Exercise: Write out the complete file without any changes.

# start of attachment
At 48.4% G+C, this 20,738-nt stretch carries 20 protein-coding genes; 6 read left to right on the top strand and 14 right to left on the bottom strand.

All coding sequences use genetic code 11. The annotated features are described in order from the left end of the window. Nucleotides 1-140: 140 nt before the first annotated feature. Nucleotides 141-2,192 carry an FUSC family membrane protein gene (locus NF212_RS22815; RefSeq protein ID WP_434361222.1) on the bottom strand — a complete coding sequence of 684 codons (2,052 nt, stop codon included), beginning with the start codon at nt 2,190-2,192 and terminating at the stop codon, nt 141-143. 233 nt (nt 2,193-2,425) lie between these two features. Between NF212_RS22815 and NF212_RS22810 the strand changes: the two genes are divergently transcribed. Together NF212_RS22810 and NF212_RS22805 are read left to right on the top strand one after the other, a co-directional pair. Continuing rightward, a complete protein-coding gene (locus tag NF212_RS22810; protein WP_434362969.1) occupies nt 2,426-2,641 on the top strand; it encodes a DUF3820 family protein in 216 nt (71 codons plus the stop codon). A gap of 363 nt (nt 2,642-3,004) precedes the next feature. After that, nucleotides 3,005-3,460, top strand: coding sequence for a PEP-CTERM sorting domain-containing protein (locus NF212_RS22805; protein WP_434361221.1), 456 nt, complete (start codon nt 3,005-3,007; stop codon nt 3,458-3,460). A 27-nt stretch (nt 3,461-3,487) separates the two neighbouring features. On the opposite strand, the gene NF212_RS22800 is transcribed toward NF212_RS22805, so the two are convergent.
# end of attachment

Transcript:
At 48.4% G+C, this 20,738-nt stretch carries 20 protein-coding genes; 6 read left to right on the top strand and 14 right to left on the bottom strand.

All coding sequences use genetic code 11. The annotated features are described in order from the left end of the window. Nucleotides 1-140: 140 nt before the first annotated feature. Nucleotides 141-2,192 carry an FUSC family membrane protein gene (locus NF212_RS22815; RefSeq protein ID WP_434361222.1) on the bottom strand — a complete coding sequence of 684 codons (2,052 nt, stop codon included), beginning with the start codon at nt 2,190-2,192 and terminating at the stop codon, nt 141-143. 233 nt (nt 2,193-2,425) lie between these two features. Between NF212_RS22815 and NF212_RS22810 the strand changes: the two genes are divergently transcribed. Together NF212_RS22810 and NF212_RS22805 are read left to right on the top strand one after the other, a co-directional pair. Continuing rightward, a complete protein-coding gene (locus tag NF212_RS22810; protein WP_434362969.1) occupies nt 2,426-2,641 on the top strand; it encodes a DUF3820 family protein in 216 nt (71 codons plus the stop codon). A gap of 363 nt (nt 2,642-3,004) precedes the next feature. After that, nucleotides 3,005-3,460, top strand: coding sequence for a PEP-CTERM sorting domain-containing protein (locus NF212_RS22805; protein WP_434361221.1), 456 nt, complete (start codon nt 3,005-3,007; stop codon nt 3,458-3,460). A 27-nt stretch (nt 3,461-3,487) separates the two neighbouring features. On the opposite strand, the gene NF212_RS22800 is transcribed toward NF212_RS22805, so the two are convergent.